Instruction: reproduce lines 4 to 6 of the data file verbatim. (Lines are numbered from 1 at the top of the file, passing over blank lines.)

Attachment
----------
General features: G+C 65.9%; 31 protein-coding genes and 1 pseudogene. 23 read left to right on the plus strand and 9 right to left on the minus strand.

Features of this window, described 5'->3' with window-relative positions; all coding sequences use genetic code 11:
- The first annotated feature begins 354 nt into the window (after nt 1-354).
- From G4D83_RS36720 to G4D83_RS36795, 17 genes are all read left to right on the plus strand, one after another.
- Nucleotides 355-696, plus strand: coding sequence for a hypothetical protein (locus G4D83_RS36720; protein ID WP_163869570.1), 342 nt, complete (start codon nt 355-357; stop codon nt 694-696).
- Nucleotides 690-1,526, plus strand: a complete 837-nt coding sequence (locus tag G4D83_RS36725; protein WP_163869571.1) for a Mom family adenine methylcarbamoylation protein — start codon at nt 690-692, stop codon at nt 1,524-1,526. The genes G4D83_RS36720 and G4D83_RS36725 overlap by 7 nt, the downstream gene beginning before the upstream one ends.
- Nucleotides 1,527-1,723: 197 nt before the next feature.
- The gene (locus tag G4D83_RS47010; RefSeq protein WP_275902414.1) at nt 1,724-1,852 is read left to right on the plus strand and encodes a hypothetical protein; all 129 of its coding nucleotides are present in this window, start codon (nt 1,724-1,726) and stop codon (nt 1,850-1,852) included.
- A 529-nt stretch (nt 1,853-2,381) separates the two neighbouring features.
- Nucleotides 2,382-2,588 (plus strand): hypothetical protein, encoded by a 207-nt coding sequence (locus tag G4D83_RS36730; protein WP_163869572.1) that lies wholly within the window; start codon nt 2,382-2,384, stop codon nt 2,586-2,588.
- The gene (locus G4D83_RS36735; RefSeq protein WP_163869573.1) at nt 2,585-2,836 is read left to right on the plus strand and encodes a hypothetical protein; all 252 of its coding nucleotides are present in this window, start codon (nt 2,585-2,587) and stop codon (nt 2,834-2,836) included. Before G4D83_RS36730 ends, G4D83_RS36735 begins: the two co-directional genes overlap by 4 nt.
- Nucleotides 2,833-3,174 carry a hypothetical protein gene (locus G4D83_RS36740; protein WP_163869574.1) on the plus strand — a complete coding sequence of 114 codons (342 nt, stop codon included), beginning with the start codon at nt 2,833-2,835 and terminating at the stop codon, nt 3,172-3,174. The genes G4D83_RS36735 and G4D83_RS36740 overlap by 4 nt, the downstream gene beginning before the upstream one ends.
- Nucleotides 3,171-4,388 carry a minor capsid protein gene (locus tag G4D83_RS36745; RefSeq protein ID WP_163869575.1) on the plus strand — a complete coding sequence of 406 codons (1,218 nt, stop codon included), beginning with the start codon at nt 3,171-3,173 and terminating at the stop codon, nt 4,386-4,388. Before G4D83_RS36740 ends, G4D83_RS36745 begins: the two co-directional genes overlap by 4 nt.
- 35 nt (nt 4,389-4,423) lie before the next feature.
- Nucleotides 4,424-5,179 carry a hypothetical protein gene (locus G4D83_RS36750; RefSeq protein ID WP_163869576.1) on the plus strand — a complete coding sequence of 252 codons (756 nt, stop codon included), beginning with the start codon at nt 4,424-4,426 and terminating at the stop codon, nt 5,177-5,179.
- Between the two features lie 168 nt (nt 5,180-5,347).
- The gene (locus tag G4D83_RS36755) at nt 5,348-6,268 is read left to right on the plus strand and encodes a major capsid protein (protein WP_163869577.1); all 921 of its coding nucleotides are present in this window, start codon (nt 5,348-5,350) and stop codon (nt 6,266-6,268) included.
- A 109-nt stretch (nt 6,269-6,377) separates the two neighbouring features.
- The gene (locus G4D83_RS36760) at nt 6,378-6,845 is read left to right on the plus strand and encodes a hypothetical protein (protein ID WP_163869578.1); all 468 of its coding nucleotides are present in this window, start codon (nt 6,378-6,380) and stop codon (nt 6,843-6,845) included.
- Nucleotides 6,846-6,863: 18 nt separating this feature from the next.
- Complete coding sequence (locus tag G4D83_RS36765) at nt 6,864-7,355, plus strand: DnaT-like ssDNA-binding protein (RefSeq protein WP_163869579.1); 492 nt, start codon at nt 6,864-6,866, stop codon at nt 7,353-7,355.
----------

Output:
- From G4D83_RS36720 to G4D83_RS36795, 17 genes are all read left to right on the plus strand, one after another.
- Nucleotides 355-696, plus strand: coding sequence for a hypothetical protein (locus G4D83_RS36720; protein ID WP_163869570.1), 342 nt, complete (start codon nt 355-357; stop codon nt 694-696).
- Nucleotides 690-1,526, plus strand: a complete 837-nt coding sequence (locus tag G4D83_RS36725; protein WP_163869571.1) for a Mom family adenine methylcarbamoylation protein — start codon at nt 690-692, stop codon at nt 1,524-1,526. The genes G4D83_RS36720 and G4D83_RS36725 overlap by 7 nt, the downstream gene beginning before the upstream one ends.